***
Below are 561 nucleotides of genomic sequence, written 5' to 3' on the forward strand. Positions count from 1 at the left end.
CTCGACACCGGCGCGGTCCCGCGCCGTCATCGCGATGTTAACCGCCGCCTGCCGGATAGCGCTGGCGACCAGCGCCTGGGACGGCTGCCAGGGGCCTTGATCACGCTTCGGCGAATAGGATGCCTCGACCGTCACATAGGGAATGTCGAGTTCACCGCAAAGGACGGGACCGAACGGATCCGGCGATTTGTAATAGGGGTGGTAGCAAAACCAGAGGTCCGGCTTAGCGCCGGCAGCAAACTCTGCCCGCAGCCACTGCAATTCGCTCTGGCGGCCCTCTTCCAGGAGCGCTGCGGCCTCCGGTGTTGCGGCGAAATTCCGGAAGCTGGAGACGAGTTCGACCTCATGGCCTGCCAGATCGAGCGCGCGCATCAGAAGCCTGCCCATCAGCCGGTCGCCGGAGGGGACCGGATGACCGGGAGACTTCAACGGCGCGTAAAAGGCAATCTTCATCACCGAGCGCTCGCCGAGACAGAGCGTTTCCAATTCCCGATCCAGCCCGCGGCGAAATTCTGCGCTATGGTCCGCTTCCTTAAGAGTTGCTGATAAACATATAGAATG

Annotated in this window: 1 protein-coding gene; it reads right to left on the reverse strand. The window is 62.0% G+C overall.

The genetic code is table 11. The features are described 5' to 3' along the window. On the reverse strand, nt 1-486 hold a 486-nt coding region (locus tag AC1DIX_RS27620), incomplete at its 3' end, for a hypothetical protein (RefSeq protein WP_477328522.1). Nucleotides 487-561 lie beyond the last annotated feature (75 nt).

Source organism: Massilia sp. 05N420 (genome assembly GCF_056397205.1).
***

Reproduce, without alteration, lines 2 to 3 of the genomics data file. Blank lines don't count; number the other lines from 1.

CTCGACACCGGCGCGGTCCCGCGCCGTCATCGCGATGTTAACCGCCGCCTGCCGGATAGCGCTGGCGACCAGCGCCTGGGACGGCTGCCAGGGGCCTTGATCACGCTTCGGCGAATAGGATGCCTCGACCGTCACATAGGGAATGTCGAGTTCACCGCAAAGGACGGGACCGAACGGATCCGGCGATTTGTAATAGGGGTGGTAGCAAAACCAGAGGTCCGGCTTAGCGCCGGCAGCAAACTCTGCCCGCAGCCACTGCAATTCGCTCTGGCGGCCCTCTTCCAGGAGCGCTGCGGCCTCCGGTGTTGCGGCGAAATTCCGGAAGCTGGAGACGAGTTCGACCTCATGGCCTGCCAGATCGAGCGCGCGCATCAGAAGCCTGCCCATCAGCCGGTCGCCGGAGGGGACCGGATGACCGGGAGACTTCAACGGCGCGTAAAAGGCAATCTTCATCACCGAGCGCTCGCCGAGACAGAGCGTTTCCAATTCCCGATCCAGCCCGCGGCGAAATTCTGCGCTATGGTCCGCTTCCTTAAGAGTTGCTGATAAACATATAGAATG

Annotated in this window: 1 protein-coding gene; it reads right to left on the reverse strand. The window is 62.0% G+C overall.